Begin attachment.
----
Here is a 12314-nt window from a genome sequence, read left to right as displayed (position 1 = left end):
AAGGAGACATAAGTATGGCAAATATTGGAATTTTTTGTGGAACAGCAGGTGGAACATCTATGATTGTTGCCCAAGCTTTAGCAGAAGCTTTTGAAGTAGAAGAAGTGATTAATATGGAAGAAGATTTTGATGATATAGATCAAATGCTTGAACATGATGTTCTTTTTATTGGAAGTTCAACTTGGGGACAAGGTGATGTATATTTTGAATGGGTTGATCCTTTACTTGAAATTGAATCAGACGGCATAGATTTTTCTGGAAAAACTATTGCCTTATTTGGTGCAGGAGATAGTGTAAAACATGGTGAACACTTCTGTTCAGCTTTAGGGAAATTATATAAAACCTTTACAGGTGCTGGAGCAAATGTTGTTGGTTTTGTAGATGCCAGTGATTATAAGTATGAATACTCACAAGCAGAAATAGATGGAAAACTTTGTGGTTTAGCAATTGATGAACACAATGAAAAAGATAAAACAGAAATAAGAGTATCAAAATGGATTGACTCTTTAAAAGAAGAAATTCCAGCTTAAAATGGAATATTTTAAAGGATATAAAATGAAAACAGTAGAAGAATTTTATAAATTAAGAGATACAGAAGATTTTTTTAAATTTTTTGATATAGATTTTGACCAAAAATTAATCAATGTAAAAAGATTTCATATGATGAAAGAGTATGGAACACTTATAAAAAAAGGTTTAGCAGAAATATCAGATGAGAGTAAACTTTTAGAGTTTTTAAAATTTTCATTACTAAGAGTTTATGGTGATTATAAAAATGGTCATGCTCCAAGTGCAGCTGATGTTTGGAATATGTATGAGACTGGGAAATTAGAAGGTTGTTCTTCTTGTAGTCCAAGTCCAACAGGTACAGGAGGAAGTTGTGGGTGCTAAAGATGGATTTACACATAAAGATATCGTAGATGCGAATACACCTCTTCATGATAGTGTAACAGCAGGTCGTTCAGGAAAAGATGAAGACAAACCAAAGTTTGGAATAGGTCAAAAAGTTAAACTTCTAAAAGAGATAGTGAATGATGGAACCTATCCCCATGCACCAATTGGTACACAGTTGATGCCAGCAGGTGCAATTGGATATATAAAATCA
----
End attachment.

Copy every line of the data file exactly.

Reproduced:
Here is a 12314-nt window from a genome sequence, read left to right as displayed (position 1 = left end):
AAGGAGACATAAGTATGGCAAATATTGGAATTTTTTGTGGAACAGCAGGTGGAACATCTATGATTGTTGCCCAAGCTTTAGCAGAAGCTTTTGAAGTAGAAGAAGTGATTAATATGGAAGAAGATTTTGATGATATAGATCAAATGCTTGAACATGATGTTCTTTTTATTGGAAGTTCAACTTGGGGACAAGGTGATGTATATTTTGAATGGGTTGATCCTTTACTTGAAATTGAATCAGACGGCATAGATTTTTCTGGAAAAACTATTGCCTTATTTGGTGCAGGAGATAGTGTAAAACATGGTGAACACTTCTGTTCAGCTTTAGGGAAATTATATAAAACCTTTACAGGTGCTGGAGCAAATGTTGTTGGTTTTGTAGATGCCAGTGATTATAAGTATGAATACTCACAAGCAGAAATAGATGGAAAACTTTGTGGTTTAGCAATTGATGAACACAATGAAAAAGATAAAACAGAAATAAGAGTATCAAAATGGATTGACTCTTTAAAAGAAGAAATTCCAGCTTAAAATGGAATATTTTAAAGGATATAAAATGAAAACAGTAGAAGAATTTTATAAATTAAGAGATACAGAAGATTTTTTTAAATTTTTTGATATAGATTTTGACCAAAAATTAATCAATGTAAAAAGATTTCATATGATGAAAGAGTATGGAACACTTATAAAAAAAGGTTTAGCAGAAATATCAGATGAGAGTAAACTTTTAGAGTTTTTAAAATTTTCATTACTAAGAGTTTATGGTGATTATAAAAATGGTCATGCTCCAAGTGCAGCTGATGTTTGGAATATGTATGAGACTGGGAAATTAGAAGGTTGTTCTTCTTGTAGTCCAAGTCCAACAGGTACAGGAGGAAGTTGTGGGTGCTAAAGATGGATTTACACATAAAGATATCGTAGATGCGAATACACCTCTTCATGATAGTGTAACAGCAGGTCGTTCAGGAAAAGATGAAGACAAACCAAAGTTTGGAATAGGTCAAAAAGTTAAACTTCTAAAAGAGATAGTGAATGATGGAACCTATCCCCATGCACCAATTGGTACACAGTTGATGCCAGCAGGTGCAATTGGATATATAAAATCA